What you can do to prevent the spread of AGM
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The AGM (Lymantria albescens, Lymantria umbrosa, Lymantria postalba, Lymantria dispar japonica and Lymantria dispar asiatica) is an invasive insect. It poses a significant threat to Canada's forests, biodiversity and economy. These moths can feed on a wide range of economically important tree species, as well as other important plants.
Ships and cargo – including containers and used vehicles – can carry the egg masses of these moths to Canada from China, Japan, North Korea, South Korea and Russia (Far East region). In the right conditions, caterpillars hatch from these egg masses and they can go great distances with the wind to find food.
Know what the moth and egg mass look like.
The female is large in size. They range from white to light grey in colour, with black markings on the wings.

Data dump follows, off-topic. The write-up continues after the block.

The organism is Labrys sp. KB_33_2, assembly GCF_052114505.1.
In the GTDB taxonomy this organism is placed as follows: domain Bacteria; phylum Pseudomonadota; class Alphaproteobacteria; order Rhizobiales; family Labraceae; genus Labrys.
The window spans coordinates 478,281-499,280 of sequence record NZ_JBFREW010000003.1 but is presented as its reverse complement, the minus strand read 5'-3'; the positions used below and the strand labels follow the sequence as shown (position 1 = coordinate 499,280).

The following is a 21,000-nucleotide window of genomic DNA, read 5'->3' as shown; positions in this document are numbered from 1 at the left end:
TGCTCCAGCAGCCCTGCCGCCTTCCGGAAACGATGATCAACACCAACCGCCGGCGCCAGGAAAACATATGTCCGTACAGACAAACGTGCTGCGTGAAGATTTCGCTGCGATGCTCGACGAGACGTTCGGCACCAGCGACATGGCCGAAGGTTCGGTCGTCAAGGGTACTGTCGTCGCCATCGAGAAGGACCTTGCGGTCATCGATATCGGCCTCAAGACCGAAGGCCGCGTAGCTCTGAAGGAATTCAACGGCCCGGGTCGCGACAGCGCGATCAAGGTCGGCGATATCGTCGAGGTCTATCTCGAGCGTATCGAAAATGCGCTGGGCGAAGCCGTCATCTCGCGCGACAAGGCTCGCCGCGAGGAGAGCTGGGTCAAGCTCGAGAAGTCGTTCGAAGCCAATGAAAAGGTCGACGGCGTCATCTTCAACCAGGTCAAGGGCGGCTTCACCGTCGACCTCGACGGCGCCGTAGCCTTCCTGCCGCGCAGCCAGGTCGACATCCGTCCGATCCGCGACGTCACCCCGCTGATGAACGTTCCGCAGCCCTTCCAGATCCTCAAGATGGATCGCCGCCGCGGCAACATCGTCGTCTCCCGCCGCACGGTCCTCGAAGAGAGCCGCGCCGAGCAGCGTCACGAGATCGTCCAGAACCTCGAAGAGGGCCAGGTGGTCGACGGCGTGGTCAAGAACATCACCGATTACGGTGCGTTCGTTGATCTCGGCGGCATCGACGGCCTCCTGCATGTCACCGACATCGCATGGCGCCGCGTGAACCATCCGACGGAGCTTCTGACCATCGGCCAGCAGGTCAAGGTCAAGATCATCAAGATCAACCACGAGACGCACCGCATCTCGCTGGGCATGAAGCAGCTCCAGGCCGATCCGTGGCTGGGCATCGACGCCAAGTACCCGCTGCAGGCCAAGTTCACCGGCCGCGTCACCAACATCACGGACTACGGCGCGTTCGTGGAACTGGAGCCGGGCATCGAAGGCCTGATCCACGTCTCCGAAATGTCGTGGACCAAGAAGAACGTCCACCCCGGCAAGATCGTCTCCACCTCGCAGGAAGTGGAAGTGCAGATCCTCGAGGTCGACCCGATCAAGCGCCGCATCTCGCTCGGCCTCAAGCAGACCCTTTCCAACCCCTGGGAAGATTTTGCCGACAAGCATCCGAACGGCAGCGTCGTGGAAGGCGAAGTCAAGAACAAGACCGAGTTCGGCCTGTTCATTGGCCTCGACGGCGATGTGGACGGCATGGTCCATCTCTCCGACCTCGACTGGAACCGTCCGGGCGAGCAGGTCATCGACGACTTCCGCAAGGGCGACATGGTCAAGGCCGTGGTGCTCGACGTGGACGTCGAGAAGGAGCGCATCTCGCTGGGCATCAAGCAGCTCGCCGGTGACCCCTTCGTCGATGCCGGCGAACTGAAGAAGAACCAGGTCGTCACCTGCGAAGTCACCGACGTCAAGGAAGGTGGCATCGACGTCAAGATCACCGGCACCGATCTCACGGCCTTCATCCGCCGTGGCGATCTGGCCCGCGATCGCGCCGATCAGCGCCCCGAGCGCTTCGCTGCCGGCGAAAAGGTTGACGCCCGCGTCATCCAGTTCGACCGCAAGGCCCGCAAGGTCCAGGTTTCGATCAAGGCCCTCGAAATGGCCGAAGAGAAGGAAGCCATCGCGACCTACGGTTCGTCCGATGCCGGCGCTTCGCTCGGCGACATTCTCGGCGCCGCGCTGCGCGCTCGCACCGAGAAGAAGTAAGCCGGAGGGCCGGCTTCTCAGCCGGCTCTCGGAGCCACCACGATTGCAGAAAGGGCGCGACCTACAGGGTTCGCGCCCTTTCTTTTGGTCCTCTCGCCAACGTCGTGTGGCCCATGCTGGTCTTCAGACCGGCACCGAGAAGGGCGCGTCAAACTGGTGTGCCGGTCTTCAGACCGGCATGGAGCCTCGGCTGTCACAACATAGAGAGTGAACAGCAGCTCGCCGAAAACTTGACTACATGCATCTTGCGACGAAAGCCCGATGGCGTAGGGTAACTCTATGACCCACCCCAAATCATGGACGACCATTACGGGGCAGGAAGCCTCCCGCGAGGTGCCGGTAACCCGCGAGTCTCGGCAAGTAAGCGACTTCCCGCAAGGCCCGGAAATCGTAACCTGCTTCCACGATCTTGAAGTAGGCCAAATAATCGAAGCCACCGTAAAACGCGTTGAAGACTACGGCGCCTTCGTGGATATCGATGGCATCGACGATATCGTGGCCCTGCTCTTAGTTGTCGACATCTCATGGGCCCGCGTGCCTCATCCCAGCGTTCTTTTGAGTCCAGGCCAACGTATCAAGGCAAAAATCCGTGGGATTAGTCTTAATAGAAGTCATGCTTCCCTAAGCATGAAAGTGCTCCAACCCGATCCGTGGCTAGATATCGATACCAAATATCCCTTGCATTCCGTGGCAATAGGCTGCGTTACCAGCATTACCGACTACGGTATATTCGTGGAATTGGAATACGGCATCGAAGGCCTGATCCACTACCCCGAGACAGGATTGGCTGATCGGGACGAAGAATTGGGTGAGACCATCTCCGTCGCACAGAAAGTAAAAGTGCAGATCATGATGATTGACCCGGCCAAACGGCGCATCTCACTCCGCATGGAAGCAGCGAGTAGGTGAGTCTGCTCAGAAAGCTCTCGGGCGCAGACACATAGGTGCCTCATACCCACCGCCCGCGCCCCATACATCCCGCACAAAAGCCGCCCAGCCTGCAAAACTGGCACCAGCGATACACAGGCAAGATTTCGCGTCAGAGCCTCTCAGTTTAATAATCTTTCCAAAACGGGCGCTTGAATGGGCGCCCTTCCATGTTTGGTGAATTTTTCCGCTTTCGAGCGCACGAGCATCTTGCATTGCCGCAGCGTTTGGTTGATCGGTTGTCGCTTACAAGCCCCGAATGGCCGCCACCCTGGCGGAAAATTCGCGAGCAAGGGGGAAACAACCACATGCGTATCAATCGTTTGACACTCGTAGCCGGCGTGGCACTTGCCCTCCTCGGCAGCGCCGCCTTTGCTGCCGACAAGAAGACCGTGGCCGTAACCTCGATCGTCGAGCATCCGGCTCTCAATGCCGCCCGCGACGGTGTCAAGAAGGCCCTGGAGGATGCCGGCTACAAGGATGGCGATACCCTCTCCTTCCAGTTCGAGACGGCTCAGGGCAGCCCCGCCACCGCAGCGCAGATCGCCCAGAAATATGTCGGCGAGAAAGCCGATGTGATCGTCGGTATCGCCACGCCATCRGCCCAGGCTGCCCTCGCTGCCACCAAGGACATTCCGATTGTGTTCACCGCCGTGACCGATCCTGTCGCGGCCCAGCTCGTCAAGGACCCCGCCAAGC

AGM egg masses are 2 to 4 centimetres long. They are gold to dark brown in colour, with fine hairs covering the eggs. They are often found in sheltered areas (for example, out of the rain and direct sun).
Inspect and report
All marine vessels entering Canada can be inspected, at any time of year, to verify that they are free from AGM. If an inspection finds this moth, at any of its life stages, vessels are not allowed to stay in Canadian waters.
Do not paint over viable egg masses
Painting over the egg masses will not kill them.
If you find egg masses resembling the images on this Web page, please contact the nearest CFIA office.
Stop the spread of invasive species
An invasive species can be any plant, animal, aquatic life or micro-organism that spreads when introduced outside of its natural distribution. Invasive species can cause serious and often irreversible damage to Canada's ecosystems, economy and society.
The CFIA is the Government of Canada's science-based regulator for animal health, plant protection and food safety. The CFIA plays an important role in protecting Canada's plant resource base from pests and diseases.
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